Revenue Cycle

Improving communication at Children's Atlanta

Patient Access Weekly Advisor, October 1, 2008

At Children’s Healthcare of Atlanta, with 489 beds in three campuses and 15 neighborhood locations, we saw a big opportunity to get proof of all communication exchanges from scheduling, pre-registration, pre-certifications, authorizations, notifications and verification of eligibility via e-mail, fax or phone call.

As in many hospitals, our staff members use a variety of methods such as phone, fax, and web to communicate with physicians and payers, obtaining eligibility, benefit, and authorization information. Our department was challenged with disparate processes for documenting and managing these routine communication exchanges. Sometimes these communication events were scanned or filed within each area of service or, more frequently, due to other competing priorities, they were never scanned or filed.

As a result, we had denials involving thousands of dollars that we could not appeal simply because we did not have the proof of what we said we did. Our access and appeals staff members spent much time going back and forth in an attempt to obtain proof of what was done at the front end to secure payment of services rendered.Not only was this inefficient, it created extra stress between departments.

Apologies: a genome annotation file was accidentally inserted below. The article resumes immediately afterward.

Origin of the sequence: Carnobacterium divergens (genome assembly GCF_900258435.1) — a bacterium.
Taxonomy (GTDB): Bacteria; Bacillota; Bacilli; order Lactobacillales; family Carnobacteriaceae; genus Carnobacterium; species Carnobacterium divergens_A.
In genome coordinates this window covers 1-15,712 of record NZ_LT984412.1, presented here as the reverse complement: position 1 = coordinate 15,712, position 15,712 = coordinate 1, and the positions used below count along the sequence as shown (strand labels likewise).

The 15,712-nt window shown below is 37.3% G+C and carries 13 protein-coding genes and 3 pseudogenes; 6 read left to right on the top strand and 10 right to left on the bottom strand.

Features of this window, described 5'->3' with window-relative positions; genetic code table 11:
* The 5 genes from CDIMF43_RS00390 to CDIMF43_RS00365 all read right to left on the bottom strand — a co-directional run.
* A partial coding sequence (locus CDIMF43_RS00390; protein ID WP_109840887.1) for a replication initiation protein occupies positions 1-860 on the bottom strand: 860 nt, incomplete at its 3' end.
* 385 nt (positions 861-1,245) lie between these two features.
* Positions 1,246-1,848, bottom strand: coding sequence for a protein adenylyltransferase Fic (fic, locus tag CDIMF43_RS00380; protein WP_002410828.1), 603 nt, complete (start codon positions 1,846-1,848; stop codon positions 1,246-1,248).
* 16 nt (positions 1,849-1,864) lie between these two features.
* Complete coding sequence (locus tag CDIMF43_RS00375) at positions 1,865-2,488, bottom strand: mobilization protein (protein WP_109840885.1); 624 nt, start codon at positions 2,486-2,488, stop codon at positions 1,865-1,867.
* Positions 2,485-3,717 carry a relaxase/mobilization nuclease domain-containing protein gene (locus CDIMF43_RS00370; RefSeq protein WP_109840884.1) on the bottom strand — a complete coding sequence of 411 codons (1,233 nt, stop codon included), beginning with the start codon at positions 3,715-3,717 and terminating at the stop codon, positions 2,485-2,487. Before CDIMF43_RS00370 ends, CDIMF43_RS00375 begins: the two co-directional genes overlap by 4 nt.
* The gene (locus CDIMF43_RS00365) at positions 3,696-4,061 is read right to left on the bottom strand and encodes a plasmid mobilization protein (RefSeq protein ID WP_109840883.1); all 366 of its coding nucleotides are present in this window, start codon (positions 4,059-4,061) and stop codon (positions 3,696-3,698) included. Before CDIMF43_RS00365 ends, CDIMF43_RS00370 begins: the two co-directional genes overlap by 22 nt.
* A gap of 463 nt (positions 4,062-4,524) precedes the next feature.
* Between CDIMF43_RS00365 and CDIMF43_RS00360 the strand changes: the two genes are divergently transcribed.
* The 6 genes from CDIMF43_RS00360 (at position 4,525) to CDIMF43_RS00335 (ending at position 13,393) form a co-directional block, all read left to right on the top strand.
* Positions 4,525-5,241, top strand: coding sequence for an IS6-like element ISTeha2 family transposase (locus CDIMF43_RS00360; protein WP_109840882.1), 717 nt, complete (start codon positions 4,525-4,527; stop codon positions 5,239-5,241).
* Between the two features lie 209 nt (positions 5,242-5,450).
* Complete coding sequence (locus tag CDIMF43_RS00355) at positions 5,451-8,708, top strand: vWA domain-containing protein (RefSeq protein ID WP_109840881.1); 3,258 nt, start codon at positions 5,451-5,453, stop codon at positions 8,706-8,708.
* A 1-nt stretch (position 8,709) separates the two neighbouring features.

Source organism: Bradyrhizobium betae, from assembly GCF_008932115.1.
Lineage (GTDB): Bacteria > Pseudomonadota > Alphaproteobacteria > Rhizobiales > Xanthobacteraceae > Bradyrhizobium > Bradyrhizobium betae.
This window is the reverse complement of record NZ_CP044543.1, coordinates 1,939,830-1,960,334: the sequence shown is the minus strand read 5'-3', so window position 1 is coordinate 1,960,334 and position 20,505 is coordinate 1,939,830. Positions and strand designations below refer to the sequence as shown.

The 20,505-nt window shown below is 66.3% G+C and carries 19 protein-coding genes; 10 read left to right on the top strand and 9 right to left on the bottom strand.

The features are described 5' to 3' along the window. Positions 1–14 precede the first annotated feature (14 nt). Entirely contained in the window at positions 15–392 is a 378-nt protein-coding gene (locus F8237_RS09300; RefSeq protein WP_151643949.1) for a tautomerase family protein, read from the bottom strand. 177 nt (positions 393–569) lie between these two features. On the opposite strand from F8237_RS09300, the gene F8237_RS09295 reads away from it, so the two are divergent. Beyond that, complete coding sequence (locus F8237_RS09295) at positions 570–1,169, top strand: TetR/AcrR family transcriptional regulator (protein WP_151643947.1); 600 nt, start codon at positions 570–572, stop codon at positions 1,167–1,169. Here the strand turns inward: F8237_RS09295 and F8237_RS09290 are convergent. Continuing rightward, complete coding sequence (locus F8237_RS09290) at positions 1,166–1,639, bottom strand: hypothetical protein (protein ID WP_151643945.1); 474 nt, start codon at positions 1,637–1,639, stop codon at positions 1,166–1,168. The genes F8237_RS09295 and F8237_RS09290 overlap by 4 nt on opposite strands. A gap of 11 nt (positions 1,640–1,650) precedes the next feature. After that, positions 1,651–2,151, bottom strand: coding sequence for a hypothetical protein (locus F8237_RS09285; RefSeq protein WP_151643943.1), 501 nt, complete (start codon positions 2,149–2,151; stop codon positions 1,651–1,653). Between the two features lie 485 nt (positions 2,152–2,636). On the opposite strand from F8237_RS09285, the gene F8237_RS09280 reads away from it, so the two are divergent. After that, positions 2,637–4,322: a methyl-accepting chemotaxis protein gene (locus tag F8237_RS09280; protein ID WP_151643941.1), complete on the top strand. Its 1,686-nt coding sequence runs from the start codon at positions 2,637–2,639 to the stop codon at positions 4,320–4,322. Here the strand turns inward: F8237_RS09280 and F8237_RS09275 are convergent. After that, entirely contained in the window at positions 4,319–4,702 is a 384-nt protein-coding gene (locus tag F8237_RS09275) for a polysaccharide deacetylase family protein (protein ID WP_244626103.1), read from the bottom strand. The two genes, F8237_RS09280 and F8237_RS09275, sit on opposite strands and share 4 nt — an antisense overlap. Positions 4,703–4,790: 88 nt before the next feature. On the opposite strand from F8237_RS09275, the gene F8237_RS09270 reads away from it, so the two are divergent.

We also had disputes between what was scheduled and what the physicians or parent/patient said they called in to have done. Since we didn’t always have proof to back up our claims, it came to “he said, she said,” leading to more frustration for all parties. We knew we needed to have a communication event management system to document all the steps taken to secure payment for our services before ever receiving a denial, and to be able to retrieve this information.

Without the option of adding more staff, we had to accomplish more in less time, reducing rework and inefficiency between departments. So, we looked for a tool that would help streamline our process without adding to the workload of our already “stretched” staff.

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